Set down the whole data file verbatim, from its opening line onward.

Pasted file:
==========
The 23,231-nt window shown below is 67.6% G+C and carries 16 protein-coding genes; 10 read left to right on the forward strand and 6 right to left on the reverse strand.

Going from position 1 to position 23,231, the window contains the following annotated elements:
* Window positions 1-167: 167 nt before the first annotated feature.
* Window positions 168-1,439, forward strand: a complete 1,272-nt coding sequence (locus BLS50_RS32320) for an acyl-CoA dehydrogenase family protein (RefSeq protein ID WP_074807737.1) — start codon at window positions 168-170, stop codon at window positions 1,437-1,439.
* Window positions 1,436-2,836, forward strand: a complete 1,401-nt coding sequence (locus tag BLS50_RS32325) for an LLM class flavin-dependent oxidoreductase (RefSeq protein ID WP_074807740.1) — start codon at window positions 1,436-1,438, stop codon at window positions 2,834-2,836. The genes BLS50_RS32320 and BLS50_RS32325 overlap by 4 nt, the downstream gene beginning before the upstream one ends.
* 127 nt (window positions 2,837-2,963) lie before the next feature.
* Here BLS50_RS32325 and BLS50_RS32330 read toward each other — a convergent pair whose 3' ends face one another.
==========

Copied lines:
The 23,231-nt window shown below is 67.6% G+C and carries 16 protein-coding genes; 10 read left to right on the forward strand and 6 right to left on the reverse strand.

Going from position 1 to position 23,231, the window contains the following annotated elements:
* Window positions 1-167: 167 nt before the first annotated feature.
* Window positions 168-1,439, forward strand: a complete 1,272-nt coding sequence (locus BLS50_RS32320) for an acyl-CoA dehydrogenase family protein (RefSeq protein ID WP_074807737.1) — start codon at window positions 168-170, stop codon at window positions 1,437-1,439.
* Window positions 1,436-2,836, forward strand: a complete 1,401-nt coding sequence (locus tag BLS50_RS32325) for an LLM class flavin-dependent oxidoreductase (RefSeq protein ID WP_074807740.1) — start codon at window positions 1,436-1,438, stop codon at window positions 2,834-2,836. The genes BLS50_RS32320 and BLS50_RS32325 overlap by 4 nt, the downstream gene beginning before the upstream one ends.
* 127 nt (window positions 2,837-2,963) lie before the next feature.
* Here BLS50_RS32325 and BLS50_RS32330 read toward each other — a convergent pair whose 3' ends face one another.